In our research we used a large interactive table display. We invited participants to interact with the touch table by playing simple games based on three basic gestures: tap, drag and rotate. All of the participants played in pairs, while their interactive sessions were video recorded.
The games that the participants played were custom-made to correspond to a single learned gesture. Every subsequent came assumed that the previous gesture was learned, so it could be used in addition to the gesture to be learned. No instructions were given on how to play the game, making the gesture discovery an intuitive journey.
In the first game the participants had to pop continuously appearing bubbles on the screen with the tap gesture. This was an open-ended game that finished when the participants expressed the desire to move forward to the next task.
The second game was free-drawing on the table screen. This game was presented to only half of the participants in order to evaluate whether drawing, a natural activity, would encourage the subsequent acquirement of the drag gesture for other games.
In the second/third game the participants had to move items to a predefined screen area by employing the drag gesture. The game was completed after the participants went through three sessions with different items and target areas.
In the third/fourth and final game the participants had to assemble a single large shape in a target area from several smaller shapes. The game was completed after the participants went through two sessions which required the assembly of different shapes.
We had 60 participants in our experiment with an almost equal gender distribution and an average age of 71 years. As one of the condition for participation in the study was no prior experience, during the entry questionnaires we discovered that a few of the participants had minor previous experiences with touch technologies.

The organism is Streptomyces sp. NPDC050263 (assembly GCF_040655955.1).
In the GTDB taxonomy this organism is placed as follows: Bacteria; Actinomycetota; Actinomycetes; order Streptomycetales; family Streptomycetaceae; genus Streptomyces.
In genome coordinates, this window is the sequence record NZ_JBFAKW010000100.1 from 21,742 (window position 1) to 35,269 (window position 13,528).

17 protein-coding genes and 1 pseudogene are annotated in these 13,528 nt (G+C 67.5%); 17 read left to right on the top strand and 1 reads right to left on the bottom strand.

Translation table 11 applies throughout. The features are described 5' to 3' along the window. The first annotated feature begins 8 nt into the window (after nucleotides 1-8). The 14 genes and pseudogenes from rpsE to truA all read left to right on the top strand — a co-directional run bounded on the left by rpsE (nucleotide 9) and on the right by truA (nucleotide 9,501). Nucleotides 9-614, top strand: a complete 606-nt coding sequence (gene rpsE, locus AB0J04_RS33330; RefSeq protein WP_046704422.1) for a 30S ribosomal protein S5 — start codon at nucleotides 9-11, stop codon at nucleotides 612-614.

Two researchers observed and analyzed a sample of the recorded sessions in order to define common issues that occur across participants.
While participants mostly stopped playing the tapping Bubbles game after a couple of minutes, there were more than few instances where participants would continue tapping and popping bubbles with increased intensity and without stopping. They either didn’t understand the open nature of the game, or they were so compulsively engaged in tapping, that they were not aware of the time spent. It is possible that not knowing the rules disrupted the flow of the game.
A significant number of the participants were initially stressed before the sessions began. Although the nature of the experiment was explained during recruitment, they were still under the mistaken impression that their performance was going to be evaluated based on Good/Bad testing parameters. Subsequently, after the session they would inquire how well they did and whether they “guessed” correctly.
Collaborative playing progressively increased in every subsequent game. While playing the first game was mostly an individual endeavour, the participants were self-encouraged to increase their collaboration in every game that followed. The last game was most engaging with lots of interactions and exchanges of ideas about how to proceed.
The exit interviews and questionnaires show that using games as a learning activity to engage older adults with technology is an enjoyable approach to all participants. All of the participants expressed positive emotions and commentaries regarding the sessions and the potential for engaging in similar activities at later dates.
It is necessary to perform a full qualitative analysis before issues are properly identified and compared with other GIRDA partners. This will help build a theoretical framework for the mentor guide.